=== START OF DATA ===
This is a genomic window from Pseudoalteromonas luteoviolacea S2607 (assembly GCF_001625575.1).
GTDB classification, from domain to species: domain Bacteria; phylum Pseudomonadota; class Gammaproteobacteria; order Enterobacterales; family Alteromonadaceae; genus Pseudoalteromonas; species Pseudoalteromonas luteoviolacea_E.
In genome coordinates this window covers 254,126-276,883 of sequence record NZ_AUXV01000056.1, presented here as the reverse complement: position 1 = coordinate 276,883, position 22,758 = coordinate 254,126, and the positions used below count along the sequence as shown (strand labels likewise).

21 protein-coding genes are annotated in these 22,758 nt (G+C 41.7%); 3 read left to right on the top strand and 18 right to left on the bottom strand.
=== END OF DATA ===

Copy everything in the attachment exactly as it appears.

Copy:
This is a genomic window from Pseudoalteromonas luteoviolacea S2607 (assembly GCF_001625575.1).
GTDB classification, from domain to species: domain Bacteria; phylum Pseudomonadota; class Gammaproteobacteria; order Enterobacterales; family Alteromonadaceae; genus Pseudoalteromonas; species Pseudoalteromonas luteoviolacea_E.
In genome coordinates this window covers 254,126-276,883 of sequence record NZ_AUXV01000056.1, presented here as the reverse complement: position 1 = coordinate 276,883, position 22,758 = coordinate 254,126, and the positions used below count along the sequence as shown (strand labels likewise).

21 protein-coding genes are annotated in these 22,758 nt (G+C 41.7%); 3 read left to right on the top strand and 18 right to left on the bottom strand.